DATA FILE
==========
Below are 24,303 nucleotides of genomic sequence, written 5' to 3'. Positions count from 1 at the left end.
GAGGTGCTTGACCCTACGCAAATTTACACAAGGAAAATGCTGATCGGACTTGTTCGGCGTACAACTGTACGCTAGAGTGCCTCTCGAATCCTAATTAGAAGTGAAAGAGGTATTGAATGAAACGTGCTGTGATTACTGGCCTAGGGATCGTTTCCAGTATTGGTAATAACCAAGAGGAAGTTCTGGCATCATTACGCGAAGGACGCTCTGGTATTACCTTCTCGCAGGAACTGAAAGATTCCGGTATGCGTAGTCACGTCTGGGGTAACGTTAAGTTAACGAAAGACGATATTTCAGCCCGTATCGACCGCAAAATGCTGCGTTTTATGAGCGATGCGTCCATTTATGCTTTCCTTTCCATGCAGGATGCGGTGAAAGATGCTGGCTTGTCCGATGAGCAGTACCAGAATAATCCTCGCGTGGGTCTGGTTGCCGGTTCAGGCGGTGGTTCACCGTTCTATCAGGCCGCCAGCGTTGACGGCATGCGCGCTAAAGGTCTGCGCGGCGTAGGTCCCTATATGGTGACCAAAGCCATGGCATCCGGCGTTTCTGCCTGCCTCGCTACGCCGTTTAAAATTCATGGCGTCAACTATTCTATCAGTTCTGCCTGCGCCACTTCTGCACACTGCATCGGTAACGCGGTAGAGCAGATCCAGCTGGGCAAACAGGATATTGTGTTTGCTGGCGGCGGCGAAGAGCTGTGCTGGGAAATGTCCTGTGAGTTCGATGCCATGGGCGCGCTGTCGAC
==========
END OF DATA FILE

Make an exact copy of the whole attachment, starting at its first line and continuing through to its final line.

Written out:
Below are 24,303 nucleotides of genomic sequence, written 5' to 3'. Positions count from 1 at the left end.
GAGGTGCTTGACCCTACGCAAATTTACACAAGGAAAATGCTGATCGGACTTGTTCGGCGTACAACTGTACGCTAGAGTGCCTCTCGAATCCTAATTAGAAGTGAAAGAGGTATTGAATGAAACGTGCTGTGATTACTGGCCTAGGGATCGTTTCCAGTATTGGTAATAACCAAGAGGAAGTTCTGGCATCATTACGCGAAGGACGCTCTGGTATTACCTTCTCGCAGGAACTGAAAGATTCCGGTATGCGTAGTCACGTCTGGGGTAACGTTAAGTTAACGAAAGACGATATTTCAGCCCGTATCGACCGCAAAATGCTGCGTTTTATGAGCGATGCGTCCATTTATGCTTTCCTTTCCATGCAGGATGCGGTGAAAGATGCTGGCTTGTCCGATGAGCAGTACCAGAATAATCCTCGCGTGGGTCTGGTTGCCGGTTCAGGCGGTGGTTCACCGTTCTATCAGGCCGCCAGCGTTGACGGCATGCGCGCTAAAGGTCTGCGCGGCGTAGGTCCCTATATGGTGACCAAAGCCATGGCATCCGGCGTTTCTGCCTGCCTCGCTACGCCGTTTAAAATTCATGGCGTCAACTATTCTATCAGTTCTGCCTGCGCCACTTCTGCACACTGCATCGGTAACGCGGTAGAGCAGATCCAGCTGGGCAAACAGGATATTGTGTTTGCTGGCGGCGGCGAAGAGCTGTGCTGGGAAATGTCCTGTGAGTTCGATGCCATGGGCGCGCTGTCGAC